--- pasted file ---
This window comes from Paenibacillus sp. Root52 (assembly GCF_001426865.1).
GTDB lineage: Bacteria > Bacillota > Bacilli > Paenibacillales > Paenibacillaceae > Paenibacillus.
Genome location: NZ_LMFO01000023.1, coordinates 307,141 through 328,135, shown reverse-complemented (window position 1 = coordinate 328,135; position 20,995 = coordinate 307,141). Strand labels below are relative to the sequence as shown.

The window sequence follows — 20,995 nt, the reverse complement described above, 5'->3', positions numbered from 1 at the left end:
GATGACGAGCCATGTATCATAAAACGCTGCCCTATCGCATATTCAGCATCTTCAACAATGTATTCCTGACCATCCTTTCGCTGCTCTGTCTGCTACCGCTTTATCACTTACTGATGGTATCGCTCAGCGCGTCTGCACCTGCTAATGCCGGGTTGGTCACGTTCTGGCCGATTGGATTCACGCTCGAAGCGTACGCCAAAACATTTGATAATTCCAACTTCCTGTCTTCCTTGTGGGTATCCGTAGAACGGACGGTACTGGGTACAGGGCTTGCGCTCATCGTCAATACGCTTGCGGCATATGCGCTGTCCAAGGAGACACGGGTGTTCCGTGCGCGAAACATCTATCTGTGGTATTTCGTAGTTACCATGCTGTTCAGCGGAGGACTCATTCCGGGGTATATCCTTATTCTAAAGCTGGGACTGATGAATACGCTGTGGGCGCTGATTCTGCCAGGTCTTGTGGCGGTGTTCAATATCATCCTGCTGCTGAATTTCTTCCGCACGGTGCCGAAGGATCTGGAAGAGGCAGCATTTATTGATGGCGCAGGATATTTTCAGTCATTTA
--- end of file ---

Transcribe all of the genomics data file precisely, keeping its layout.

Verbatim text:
This window comes from Paenibacillus sp. Root52 (assembly GCF_001426865.1).
GTDB lineage: Bacteria > Bacillota > Bacilli > Paenibacillales > Paenibacillaceae > Paenibacillus.
Genome location: NZ_LMFO01000023.1, coordinates 307,141 through 328,135, shown reverse-complemented (window position 1 = coordinate 328,135; position 20,995 = coordinate 307,141). Strand labels below are relative to the sequence as shown.

The window sequence follows — 20,995 nt, the reverse complement described above, 5'->3', positions numbered from 1 at the left end:
GATGACGAGCCATGTATCATAAAACGCTGCCCTATCGCATATTCAGCATCTTCAACAATGTATTCCTGACCATCCTTTCGCTGCTCTGTCTGCTACCGCTTTATCACTTACTGATGGTATCGCTCAGCGCGTCTGCACCTGCTAATGCCGGGTTGGTCACGTTCTGGCCGATTGGATTCACGCTCGAAGCGTACGCCAAAACATTTGATAATTCCAACTTCCTGTCTTCCTTGTGGGTATCCGTAGAACGGACGGTACTGGGTACAGGGCTTGCGCTCATCGTCAATACGCTTGCGGCATATGCGCTGTCCAAGGAGACACGGGTGTTCCGTGCGCGAAACATCTATCTGTGGTATTTCGTAGTTACCATGCTGTTCAGCGGAGGACTCATTCCGGGGTATATCCTTATTCTAAAGCTGGGACTGATGAATACGCTGTGGGCGCTGATTCTGCCAGGTCTTGTGGCGGTGTTCAATATCATCCTGCTGCTGAATTTCTTCCGCACGGTGCCGAAGGATCTGGAAGAGGCAGCATTTATTGATGGCGCAGGATATTTTCAGTCATTTA